Frank Trumbauer's Capitol recordings, 1946--were they really so bad?

Frank Trumbauer's Capitol recordings, 1946--were they really so bad?

David Tenner
David Tenner

June 11th, 2017, 5:48 am #1

Here is Frank Trumbauer on his last recordings (at least last commercial recordings--he apparently made some private ones at home later), made in 1946 for Capitol. He was absolutely livid that Capitol eventually released them (it almost reminds me of Charlie Parker's rage at Ross Russell for releasing the "Lover Man" session--though Bird was angry because of his own performance, not those of his fellow musicians):

***

"I approached Johnny Mercer [then A & R man for Capitol] with an idea to organize a small band and re-do some of the famous records that were made in the 20s and early 30s, using the same or very similar solo passages for a matter of record, and supplying a more modern accompaniment which would make the records more or less current. Johnny thought this was a grand idea, and we set our first date for Capitol, and as this was to be an event, we naturally hired the best men available. When the record date actually started, I was the only one there. About thirty minutes later a few of the men showed up, and after another thirty minutes the remainder of the band appeared so fractured that they couldn't play even the simple passages.

"I pleaded with the Capitol representative on the date to call it off, and in desperation he said he must have something to present to the home office to substantiate payment of the date. Needless to say, I was heartsick, as a large file of explanation was to no avail, and naturally these records were so bad they couldn't possibly be released. I am positive Johnny Mercer was never aware of what happened to what we both thought was an excellent idea.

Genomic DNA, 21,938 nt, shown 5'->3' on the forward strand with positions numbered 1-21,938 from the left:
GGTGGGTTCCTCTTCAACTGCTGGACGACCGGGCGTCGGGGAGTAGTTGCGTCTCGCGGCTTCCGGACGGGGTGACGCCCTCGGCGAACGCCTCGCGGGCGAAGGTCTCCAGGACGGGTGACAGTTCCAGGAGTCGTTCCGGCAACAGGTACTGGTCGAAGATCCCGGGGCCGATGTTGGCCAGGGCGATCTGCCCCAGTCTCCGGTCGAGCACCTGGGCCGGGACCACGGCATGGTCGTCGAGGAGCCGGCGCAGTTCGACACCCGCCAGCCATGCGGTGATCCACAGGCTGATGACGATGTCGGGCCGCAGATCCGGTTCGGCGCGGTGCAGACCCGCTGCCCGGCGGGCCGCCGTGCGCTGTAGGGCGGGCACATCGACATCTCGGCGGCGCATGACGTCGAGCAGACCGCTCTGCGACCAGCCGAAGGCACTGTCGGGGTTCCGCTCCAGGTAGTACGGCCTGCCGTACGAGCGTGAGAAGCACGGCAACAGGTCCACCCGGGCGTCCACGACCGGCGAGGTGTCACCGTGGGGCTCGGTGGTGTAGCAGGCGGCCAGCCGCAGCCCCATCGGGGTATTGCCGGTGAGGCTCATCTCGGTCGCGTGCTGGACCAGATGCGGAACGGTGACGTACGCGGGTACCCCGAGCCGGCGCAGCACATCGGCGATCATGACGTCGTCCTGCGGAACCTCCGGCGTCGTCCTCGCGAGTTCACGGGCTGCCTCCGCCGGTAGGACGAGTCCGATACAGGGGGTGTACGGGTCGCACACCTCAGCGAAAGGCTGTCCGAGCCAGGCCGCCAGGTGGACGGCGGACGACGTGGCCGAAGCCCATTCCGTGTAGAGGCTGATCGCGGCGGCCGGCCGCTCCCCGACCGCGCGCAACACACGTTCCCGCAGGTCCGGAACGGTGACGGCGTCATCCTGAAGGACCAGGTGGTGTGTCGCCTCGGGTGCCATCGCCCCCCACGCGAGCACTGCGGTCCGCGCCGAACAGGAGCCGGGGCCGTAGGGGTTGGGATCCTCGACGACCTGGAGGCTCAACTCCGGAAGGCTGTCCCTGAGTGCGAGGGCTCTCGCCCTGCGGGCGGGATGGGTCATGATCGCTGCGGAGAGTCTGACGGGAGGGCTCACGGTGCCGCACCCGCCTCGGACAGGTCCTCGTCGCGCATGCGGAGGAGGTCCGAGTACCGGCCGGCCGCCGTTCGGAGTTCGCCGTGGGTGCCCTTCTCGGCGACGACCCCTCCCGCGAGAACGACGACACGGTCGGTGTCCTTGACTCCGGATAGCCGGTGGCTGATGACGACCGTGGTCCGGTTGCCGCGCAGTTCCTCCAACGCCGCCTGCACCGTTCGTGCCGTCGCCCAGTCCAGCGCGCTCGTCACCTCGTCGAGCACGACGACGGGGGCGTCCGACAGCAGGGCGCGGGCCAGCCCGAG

"But, lo and behold, in 1952 I picked up an album that Capitol had released titled "Sax Stylists" which included many of the "greats," and heading the list of these sax stylists was my name; and I found that they dug into their archives and pressed one of these rejects with no consideration for my reputation, and pressed a record that was extremely bad by comparison with all otherpresentations in the album..."

Phil Evans et al, *Tram: The Frank Trumbauer Story*, pp. 229-230. Evans et al continue: "George "Pee Wee" Erwin confirmed Tram's recollection in a December 1968 letter: The date you mentioned for Capitol [some] were so drunk (not Tram but others), it was a disgrace. One other musician from that session, who asked anonymity, remarked, "Not all of the guys showed up bombed, but there were several that did. It was really an insult to this great musician, and no matter how many apologies were given after the date, the damage was done. You could just see the hurt in Frank's eyes. He didn't deserve that at all !""

***

Anyway, here are the recordings:

Between the Devil and the Deep Blue Sea: https://www.youtube.com/watch?v=JCl1rYDbrnk

China Boy: https://www.youtube.com/watch?v=0FpalIjQDTY

You Took Advantage of Me: https://www.youtube.com/watch?v=tzWJUy2NEsk

Now I am not going to say all the solos and ensembles are immaculate. But am I the only one to doubt that the records were really as bad as Tram remembered them to be? (I think I recall Sudhalter in Lost Chords suggesting that Tram's playing in these recordings was a forerunner of the "cool" jazz musicians of a few years later.)